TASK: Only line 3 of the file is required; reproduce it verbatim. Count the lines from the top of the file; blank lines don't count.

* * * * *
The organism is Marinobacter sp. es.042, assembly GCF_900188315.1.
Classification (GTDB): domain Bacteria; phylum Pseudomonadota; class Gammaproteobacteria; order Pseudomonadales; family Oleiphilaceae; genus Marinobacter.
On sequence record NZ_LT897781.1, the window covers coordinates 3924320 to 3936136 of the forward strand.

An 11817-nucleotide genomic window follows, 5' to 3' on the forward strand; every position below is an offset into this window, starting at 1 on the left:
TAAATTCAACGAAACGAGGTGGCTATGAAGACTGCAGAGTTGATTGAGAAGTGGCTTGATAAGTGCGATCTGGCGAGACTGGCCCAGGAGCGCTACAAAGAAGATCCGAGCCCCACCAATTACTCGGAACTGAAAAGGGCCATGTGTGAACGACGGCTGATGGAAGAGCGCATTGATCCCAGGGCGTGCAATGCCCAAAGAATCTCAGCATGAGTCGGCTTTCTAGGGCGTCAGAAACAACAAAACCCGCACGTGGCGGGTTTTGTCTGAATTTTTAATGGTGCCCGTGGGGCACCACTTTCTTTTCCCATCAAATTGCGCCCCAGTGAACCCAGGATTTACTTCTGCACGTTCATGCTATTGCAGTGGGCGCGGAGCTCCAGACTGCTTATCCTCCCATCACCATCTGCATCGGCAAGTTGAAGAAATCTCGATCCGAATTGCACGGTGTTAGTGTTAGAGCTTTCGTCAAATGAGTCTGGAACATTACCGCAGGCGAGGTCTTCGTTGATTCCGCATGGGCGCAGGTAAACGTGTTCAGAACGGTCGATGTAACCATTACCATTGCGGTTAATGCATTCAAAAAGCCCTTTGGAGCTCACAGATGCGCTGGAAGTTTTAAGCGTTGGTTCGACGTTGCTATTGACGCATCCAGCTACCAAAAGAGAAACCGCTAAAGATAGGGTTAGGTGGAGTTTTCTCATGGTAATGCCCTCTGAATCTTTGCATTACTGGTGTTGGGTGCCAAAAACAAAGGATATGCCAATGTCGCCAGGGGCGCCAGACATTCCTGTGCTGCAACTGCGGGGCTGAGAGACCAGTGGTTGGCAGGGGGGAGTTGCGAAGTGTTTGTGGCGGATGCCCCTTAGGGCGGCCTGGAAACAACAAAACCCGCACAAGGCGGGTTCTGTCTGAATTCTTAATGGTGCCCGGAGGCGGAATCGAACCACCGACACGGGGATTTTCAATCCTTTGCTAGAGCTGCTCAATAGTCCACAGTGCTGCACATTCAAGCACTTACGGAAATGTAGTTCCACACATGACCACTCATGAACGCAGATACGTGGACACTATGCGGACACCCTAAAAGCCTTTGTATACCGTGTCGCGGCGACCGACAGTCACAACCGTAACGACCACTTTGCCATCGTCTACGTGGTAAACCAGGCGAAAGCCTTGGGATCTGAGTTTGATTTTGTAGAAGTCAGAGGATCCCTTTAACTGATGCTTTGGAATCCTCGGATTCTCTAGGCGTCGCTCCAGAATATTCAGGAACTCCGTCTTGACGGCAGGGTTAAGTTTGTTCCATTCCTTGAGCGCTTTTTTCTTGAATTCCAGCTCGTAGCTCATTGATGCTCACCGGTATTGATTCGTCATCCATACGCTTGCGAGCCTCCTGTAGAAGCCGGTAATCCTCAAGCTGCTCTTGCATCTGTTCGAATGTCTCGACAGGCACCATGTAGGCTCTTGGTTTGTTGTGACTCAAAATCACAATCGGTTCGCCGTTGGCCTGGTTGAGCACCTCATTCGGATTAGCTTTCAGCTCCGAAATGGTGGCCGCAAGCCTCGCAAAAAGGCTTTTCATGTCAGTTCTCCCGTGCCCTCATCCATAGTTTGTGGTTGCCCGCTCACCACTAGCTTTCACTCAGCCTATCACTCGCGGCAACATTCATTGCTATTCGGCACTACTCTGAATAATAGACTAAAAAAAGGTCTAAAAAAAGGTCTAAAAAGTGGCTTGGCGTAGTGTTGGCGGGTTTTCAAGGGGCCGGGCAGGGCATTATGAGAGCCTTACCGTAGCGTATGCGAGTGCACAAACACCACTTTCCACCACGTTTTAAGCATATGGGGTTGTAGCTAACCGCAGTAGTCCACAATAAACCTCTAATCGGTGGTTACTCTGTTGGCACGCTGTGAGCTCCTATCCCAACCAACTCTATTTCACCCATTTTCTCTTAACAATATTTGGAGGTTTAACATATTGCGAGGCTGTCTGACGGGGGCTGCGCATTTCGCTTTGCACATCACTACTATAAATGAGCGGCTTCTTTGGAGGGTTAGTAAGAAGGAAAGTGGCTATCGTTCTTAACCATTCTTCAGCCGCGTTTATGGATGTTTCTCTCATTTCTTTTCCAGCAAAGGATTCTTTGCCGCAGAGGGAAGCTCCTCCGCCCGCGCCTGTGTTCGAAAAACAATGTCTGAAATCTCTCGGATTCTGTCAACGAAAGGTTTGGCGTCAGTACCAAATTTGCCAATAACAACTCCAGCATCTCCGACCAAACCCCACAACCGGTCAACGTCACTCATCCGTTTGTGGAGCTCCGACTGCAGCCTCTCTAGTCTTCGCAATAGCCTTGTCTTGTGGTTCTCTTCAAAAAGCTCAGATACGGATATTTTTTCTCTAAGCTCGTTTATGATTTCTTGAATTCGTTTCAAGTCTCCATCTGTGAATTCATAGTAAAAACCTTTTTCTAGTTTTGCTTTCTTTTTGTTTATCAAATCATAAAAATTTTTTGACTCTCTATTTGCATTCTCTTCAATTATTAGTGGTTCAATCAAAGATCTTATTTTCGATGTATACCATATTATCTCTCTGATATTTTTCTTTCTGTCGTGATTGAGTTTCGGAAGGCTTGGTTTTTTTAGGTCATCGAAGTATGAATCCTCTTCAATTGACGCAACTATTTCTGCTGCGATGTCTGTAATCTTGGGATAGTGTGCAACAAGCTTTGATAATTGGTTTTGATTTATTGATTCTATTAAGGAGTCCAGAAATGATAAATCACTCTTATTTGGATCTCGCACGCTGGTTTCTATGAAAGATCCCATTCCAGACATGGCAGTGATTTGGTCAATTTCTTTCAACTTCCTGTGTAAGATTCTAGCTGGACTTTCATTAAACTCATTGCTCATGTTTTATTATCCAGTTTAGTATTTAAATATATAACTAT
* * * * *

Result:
On sequence record NZ_LT897781.1, the window covers coordinates 3924320 to 3936136 of the forward strand.